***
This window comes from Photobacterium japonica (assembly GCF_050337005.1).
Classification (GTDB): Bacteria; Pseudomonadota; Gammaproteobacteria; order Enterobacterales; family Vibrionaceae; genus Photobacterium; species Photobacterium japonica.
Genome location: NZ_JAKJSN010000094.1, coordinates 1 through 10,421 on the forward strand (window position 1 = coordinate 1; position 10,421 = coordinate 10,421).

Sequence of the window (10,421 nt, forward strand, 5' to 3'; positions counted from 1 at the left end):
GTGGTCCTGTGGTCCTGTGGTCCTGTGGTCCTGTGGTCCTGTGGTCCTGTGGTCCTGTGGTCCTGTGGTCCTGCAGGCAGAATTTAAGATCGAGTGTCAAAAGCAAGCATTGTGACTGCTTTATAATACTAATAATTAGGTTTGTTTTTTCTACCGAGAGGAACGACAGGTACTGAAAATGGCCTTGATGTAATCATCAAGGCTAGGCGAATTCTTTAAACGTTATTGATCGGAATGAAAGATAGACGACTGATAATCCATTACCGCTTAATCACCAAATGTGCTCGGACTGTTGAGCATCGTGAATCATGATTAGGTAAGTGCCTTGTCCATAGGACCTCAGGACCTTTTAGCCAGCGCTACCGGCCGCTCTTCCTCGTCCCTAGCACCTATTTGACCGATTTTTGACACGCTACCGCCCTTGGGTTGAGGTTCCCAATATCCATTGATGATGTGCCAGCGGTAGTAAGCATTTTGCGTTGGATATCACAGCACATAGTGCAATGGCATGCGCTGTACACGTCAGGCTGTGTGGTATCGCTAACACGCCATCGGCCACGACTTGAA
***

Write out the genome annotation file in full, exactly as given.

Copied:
This window comes from Photobacterium japonica (assembly GCF_050337005.1).
Classification (GTDB): Bacteria; Pseudomonadota; Gammaproteobacteria; order Enterobacterales; family Vibrionaceae; genus Photobacterium; species Photobacterium japonica.
Genome location: NZ_JAKJSN010000094.1, coordinates 1 through 10,421 on the forward strand (window position 1 = coordinate 1; position 10,421 = coordinate 10,421).

Sequence of the window (10,421 nt, forward strand, 5' to 3'; positions counted from 1 at the left end):
GTGGTCCTGTGGTCCTGTGGTCCTGTGGTCCTGTGGTCCTGTGGTCCTGTGGTCCTGTGGTCCTGTGGTCCTGCAGGCAGAATTTAAGATCGAGTGTCAAAAGCAAGCATTGTGACTGCTTTATAATACTAATAATTAGGTTTGTTTTTTCTACCGAGAGGAACGACAGGTACTGAAAATGGCCTTGATGTAATCATCAAGGCTAGGCGAATTCTTTAAACGTTATTGATCGGAATGAAAGATAGACGACTGATAATCCATTACCGCTTAATCACCAAATGTGCTCGGACTGTTGAGCATCGTGAATCATGATTAGGTAAGTGCCTTGTCCATAGGACCTCAGGACCTTTTAGCCAGCGCTACCGGCCGCTCTTCCTCGTCCCTAGCACCTATTTGACCGATTTTTGACACGCTACCGCCCTTGGGTTGAGGTTCCCAATATCCATTGATGATGTGCCAGCGGTAGTAAGCATTTTGCGTTGGATATCACAGCACATAGTGCAATGGCATGCGCTGTACACGTCAGGCTGTGTGGTATCGCTAACACGCCATCGGCCACGACTTGAA